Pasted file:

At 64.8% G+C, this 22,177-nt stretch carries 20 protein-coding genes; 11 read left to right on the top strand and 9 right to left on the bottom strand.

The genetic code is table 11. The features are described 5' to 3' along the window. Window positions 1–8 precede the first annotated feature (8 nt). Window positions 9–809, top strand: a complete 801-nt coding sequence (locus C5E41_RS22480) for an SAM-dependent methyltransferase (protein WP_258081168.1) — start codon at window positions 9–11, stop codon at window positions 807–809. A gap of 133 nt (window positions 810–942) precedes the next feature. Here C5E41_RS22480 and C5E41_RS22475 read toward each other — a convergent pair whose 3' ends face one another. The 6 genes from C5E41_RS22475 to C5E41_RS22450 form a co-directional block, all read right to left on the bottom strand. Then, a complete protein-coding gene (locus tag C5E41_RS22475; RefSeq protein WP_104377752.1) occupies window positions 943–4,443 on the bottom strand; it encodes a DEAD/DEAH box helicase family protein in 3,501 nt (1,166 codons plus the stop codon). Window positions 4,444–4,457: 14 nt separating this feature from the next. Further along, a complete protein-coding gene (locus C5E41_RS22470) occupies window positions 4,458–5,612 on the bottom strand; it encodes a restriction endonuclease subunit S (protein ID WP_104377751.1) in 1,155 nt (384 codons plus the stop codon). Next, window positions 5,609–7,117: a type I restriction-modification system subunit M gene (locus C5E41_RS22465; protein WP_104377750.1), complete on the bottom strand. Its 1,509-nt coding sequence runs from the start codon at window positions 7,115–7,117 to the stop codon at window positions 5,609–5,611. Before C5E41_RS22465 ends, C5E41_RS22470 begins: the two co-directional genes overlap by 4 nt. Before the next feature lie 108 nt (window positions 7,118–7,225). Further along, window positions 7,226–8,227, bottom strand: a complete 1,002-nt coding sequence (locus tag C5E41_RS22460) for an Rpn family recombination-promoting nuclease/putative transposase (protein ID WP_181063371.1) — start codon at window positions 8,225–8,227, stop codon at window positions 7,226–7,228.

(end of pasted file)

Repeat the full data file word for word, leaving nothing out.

At 64.8% G+C, this 22,177-nt stretch carries 20 protein-coding genes; 11 read left to right on the top strand and 9 right to left on the bottom strand.

The genetic code is table 11. The features are described 5' to 3' along the window. Window positions 1–8 precede the first annotated feature (8 nt). Window positions 9–809, top strand: a complete 801-nt coding sequence (locus C5E41_RS22480) for an SAM-dependent methyltransferase (protein WP_258081168.1) — start codon at window positions 9–11, stop codon at window positions 807–809. A gap of 133 nt (window positions 810–942) precedes the next feature. Here C5E41_RS22480 and C5E41_RS22475 read toward each other — a convergent pair whose 3' ends face one another. The 6 genes from C5E41_RS22475 to C5E41_RS22450 form a co-directional block, all read right to left on the bottom strand. Then, a complete protein-coding gene (locus tag C5E41_RS22475; RefSeq protein WP_104377752.1) occupies window positions 943–4,443 on the bottom strand; it encodes a DEAD/DEAH box helicase family protein in 3,501 nt (1,166 codons plus the stop codon). Window positions 4,444–4,457: 14 nt separating this feature from the next. Further along, a complete protein-coding gene (locus C5E41_RS22470) occupies window positions 4,458–5,612 on the bottom strand; it encodes a restriction endonuclease subunit S (protein ID WP_104377751.1) in 1,155 nt (384 codons plus the stop codon). Next, window positions 5,609–7,117: a type I restriction-modification system subunit M gene (locus C5E41_RS22465; protein WP_104377750.1), complete on the bottom strand. Its 1,509-nt coding sequence runs from the start codon at window positions 7,115–7,117 to the stop codon at window positions 5,609–5,611. Before C5E41_RS22465 ends, C5E41_RS22470 begins: the two co-directional genes overlap by 4 nt. Before the next feature lie 108 nt (window positions 7,118–7,225). Further along, window positions 7,226–8,227, bottom strand: a complete 1,002-nt coding sequence (locus tag C5E41_RS22460) for an Rpn family recombination-promoting nuclease/putative transposase (protein ID WP_181063371.1) — start codon at window positions 8,225–8,227, stop codon at window positions 7,226–7,228.